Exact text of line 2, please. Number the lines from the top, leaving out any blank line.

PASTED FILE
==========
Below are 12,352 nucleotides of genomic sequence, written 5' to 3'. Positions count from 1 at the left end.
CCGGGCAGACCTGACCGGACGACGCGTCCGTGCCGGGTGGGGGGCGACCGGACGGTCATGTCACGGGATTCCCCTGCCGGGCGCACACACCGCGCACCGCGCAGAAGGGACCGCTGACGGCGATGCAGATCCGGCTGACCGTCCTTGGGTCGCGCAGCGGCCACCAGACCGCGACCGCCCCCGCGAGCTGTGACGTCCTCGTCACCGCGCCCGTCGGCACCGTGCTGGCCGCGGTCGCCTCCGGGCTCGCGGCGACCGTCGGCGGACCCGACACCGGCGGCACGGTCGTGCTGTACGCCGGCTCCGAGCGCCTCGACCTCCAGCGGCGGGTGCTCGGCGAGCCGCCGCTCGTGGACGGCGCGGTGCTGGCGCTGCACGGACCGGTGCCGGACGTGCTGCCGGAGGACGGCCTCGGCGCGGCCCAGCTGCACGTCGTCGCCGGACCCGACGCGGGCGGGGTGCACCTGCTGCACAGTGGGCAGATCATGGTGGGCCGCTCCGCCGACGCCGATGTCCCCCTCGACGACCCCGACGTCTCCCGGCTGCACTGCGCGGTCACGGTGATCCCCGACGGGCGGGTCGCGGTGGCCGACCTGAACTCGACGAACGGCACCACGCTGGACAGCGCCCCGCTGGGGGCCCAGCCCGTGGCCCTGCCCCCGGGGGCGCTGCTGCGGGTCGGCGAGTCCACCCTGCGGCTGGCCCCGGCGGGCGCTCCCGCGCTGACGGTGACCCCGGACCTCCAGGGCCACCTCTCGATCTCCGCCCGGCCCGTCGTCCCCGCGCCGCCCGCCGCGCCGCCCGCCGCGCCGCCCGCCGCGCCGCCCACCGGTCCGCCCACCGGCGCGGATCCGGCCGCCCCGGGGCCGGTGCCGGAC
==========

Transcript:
CCGGGCAGACCTGACCGGACGACGCGTCCGTGCCGGGTGGGGGGCGACCGGACGGTCATGTCACGGGATTCCCCTGCCGGGCGCACACACCGCGCACCGCGCAGAAGGGACCGCTGACGGCGATGCAGATCCGGCTGACCGTCCTTGGGTCGCGCAGCGGCCACCAGACCGCGACCGCCCCCGCGAGCTGTGACGTCCTCGTCACCGCGCCCGTCGGCACCGTGCTGGCCGCGGTCGCCTCCGGGCTCGCGGCGACCGTCGGCGGACCCGACACCGGCGGCACGGTCGTGCTGTACGCCGGCTCCGAGCGCCTCGACCTCCAGCGGCGGGTGCTCGGCGAGCCGCCGCTCGTGGACGGCGCGGTGCTGGCGCTGCACGGACCGGTGCCGGACGTGCTGCCGGAGGACGGCCTCGGCGCGGCCCAGCTGCACGTCGTCGCCGGACCCGACGCGGGCGGGGTGCACCTGCTGCACAGTGGGCAGATCATGGTGGGCCGCTCCGCCGACGCCGATGTCCCCCTCGACGACCCCGACGTCTCCCGGCTGCACTGCGCGGTCACGGTGATCCCCGACGGGCGGGTCGCGGTGGCCGACCTGAACTCGACGAACGGCACCACGCTGGACAGCGCCCCGCTGGGGGCCCAGCCCGTGGCCCTGCCCCCGGGGGCGCTGCTGCGGGTCGGCGAGTCCACCCTGCGGCTGGCCCCGGCGGGCGCTCCCGCGCTGACGGTGACCCCGGACCTCCAGGGCCACCTCTCGATCTCCGCCCGGCCCGTCGTCCCCGCGCCGCCCGCCGCGCCGCCCGCCGCGCCGCCCGCCGCGCCGCCCACCGGTCCGCCCACCGGCGCGGATCCGGCCGCCCCGGGGCCGGTGCCGGAC